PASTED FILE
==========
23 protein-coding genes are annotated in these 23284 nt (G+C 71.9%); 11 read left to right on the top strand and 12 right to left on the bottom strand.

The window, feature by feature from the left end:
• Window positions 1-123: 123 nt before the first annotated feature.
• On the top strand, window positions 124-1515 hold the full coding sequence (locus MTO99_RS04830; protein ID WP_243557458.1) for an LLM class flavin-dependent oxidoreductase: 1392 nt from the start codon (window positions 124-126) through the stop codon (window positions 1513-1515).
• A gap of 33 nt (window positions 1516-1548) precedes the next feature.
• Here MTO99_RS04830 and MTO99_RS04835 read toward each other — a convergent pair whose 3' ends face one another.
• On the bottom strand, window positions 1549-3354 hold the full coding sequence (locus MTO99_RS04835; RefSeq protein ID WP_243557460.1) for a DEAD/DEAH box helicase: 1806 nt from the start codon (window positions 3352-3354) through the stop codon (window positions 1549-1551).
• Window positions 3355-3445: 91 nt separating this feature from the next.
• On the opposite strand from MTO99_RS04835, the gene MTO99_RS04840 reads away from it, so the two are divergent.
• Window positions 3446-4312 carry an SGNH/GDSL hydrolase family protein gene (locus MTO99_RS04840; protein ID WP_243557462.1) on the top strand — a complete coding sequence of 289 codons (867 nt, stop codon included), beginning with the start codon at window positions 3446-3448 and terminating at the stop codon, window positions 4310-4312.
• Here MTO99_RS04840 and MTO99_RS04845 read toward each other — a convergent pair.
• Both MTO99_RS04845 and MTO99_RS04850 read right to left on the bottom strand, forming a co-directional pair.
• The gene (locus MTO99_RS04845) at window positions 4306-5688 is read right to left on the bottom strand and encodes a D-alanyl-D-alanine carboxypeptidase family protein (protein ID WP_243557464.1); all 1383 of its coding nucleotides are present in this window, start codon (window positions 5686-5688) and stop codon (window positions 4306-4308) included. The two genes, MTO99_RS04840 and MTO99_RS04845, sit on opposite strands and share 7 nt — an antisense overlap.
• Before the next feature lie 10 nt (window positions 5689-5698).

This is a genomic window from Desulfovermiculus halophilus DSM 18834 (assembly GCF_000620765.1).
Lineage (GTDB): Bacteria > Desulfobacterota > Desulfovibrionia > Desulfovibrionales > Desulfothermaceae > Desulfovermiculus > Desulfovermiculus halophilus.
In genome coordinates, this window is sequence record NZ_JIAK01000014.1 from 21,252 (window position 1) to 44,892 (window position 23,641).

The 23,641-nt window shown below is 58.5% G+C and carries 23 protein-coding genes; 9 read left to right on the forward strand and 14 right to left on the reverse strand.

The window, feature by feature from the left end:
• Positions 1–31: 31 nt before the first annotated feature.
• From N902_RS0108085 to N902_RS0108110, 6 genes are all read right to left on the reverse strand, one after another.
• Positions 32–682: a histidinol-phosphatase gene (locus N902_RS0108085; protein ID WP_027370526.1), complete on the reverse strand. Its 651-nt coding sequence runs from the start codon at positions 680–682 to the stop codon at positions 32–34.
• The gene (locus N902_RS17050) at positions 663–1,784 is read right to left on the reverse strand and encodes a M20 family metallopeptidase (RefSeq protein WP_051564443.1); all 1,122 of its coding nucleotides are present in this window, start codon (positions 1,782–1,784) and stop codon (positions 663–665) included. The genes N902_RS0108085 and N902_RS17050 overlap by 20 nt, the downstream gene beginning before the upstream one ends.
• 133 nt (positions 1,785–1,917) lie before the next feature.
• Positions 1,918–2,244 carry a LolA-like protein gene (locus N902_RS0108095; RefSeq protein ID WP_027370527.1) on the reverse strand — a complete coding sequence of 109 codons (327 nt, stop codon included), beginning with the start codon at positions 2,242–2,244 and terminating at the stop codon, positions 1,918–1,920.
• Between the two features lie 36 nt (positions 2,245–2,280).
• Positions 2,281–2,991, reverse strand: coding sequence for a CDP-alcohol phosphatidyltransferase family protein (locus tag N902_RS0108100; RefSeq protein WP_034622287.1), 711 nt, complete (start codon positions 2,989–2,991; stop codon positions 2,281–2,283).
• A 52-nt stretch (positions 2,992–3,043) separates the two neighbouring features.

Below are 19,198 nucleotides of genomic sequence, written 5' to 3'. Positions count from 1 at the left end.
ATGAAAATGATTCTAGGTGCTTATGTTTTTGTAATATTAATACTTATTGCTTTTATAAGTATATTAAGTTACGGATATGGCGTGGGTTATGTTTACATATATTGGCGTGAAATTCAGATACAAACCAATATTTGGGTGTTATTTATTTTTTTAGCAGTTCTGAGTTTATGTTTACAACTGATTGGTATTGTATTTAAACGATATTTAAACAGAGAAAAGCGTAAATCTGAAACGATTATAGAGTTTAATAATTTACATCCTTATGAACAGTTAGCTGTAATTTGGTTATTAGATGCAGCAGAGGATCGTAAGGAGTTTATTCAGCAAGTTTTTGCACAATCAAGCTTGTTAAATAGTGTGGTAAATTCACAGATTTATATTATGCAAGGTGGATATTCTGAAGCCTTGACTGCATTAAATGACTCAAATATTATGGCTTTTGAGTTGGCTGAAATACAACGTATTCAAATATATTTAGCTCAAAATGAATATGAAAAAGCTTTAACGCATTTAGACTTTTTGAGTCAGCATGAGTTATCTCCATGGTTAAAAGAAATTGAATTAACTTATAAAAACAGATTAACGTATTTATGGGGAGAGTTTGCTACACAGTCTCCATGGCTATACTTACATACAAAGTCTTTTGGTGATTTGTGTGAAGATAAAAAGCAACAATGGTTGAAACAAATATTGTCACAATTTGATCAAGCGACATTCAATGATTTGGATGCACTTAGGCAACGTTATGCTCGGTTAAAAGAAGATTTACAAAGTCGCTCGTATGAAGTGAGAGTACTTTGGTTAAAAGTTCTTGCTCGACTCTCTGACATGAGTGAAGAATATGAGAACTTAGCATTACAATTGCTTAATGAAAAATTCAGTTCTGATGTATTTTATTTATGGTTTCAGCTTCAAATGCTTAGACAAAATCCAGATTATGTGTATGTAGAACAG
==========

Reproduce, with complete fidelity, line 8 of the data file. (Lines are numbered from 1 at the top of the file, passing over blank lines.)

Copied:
• Window positions 3355-3445: 91 nt separating this feature from the next.